During the exposure, the light diaphragm 16 is moved continuously along the movement paths Bj. Since the laser, the lens 12, the focusing screen 13 and the substrate 17 are rigidly mounted relative to one another, the interference structure stands still despite the movement of the light diaphragm 16. At the same time, the light diaphragms 14, 15 are moved towards one another or apart or rotated in their orientation about the optical axis, so that new spatial frequencies are continuously generated and existing spatial frequencies are masked out. The substrate 17 becomes within the movement path B | defined by the movement of the light diaphragm 16 exposed with a coherent interference pattern, the spatial frequency of which varies continuously along the trajectory Bj according to amount and orientation. After exposure, the substrate 17 is processed in the usual way.
A variant of the arrangement according to FIG. 7 is that the one of the two interfering beam bundles 18, 19 is not fanned out by the focusing screen 13 and varied by the adjustable diaphragm 15, but is formed by a reference beam with a fixed geometry that is common in holographic recording methods becomes.
M
2 sheets of drawing egg

Claims (11)

  1. 659 433
    PATENT CLAIMS
    1. Document with a substrate and a diffraction-optical security element, which covers at least a part of the substrate surface and has a diffraction structure, which generates at least one color pattern which represents a visually verifiable authenticity feature, characterized in that the diffraction structure ( 4) is such that the color pattern (10) which is set for a given direction of illumination and observation (7; 9) with respect to a coordinate system (x, y) firmly connected to the substrate (2) at a locally predetermined speed along a predetermined speed Path (B;) moves when the substrate (2) is rotated in its plane in a certain direction and at a certain speed.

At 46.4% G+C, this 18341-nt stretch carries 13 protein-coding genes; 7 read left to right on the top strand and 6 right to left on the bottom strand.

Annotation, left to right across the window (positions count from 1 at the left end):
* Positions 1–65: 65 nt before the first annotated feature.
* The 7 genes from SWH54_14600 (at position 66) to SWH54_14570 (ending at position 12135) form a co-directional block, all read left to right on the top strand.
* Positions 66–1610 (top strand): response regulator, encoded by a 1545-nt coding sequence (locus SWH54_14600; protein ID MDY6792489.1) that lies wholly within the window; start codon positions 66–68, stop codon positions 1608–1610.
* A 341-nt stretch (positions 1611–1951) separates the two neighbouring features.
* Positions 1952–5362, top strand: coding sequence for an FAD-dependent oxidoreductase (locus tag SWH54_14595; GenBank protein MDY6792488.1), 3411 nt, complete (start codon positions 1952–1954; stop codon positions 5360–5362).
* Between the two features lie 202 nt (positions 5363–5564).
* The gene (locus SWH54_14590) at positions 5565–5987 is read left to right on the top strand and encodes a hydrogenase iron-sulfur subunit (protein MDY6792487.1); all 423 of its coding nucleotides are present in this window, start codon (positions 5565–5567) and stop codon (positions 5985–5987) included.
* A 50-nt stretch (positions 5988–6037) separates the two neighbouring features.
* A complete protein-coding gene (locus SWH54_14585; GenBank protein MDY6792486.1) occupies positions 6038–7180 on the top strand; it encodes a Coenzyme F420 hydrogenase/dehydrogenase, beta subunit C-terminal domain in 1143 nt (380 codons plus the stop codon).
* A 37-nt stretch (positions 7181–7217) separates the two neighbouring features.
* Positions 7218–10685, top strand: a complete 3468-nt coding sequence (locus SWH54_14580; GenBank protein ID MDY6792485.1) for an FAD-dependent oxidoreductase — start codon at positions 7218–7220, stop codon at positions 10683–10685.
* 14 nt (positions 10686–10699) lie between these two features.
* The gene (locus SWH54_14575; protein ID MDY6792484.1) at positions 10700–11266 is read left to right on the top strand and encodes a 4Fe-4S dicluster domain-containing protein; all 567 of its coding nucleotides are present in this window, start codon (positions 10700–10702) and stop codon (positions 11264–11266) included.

2. 2. Document according to claim 1, characterized in that the diffraction structure (4) is such an artist that in the case of a vertical observation direction (9) at least one color pattern (10) is created in any direction of illumination (7).
  3. 3. Document according to claim 1, characterized in that the diffraction structure (4) is of such a type that at least one color pattern (10) arises in any direction of illumination and observation (7; 9).
  4. 4. Document according to claim 1, characterized in
    that the diffraction-optical orientation of the diffraction structure 25 (4) along the movement path (B;) varies according to a predetermined law.
  5. 5. Document according to claim 1, characterized in
    that the spatial frequency of the diffraction structure (4) varies along the movement path (Bj) according to a predetermined law.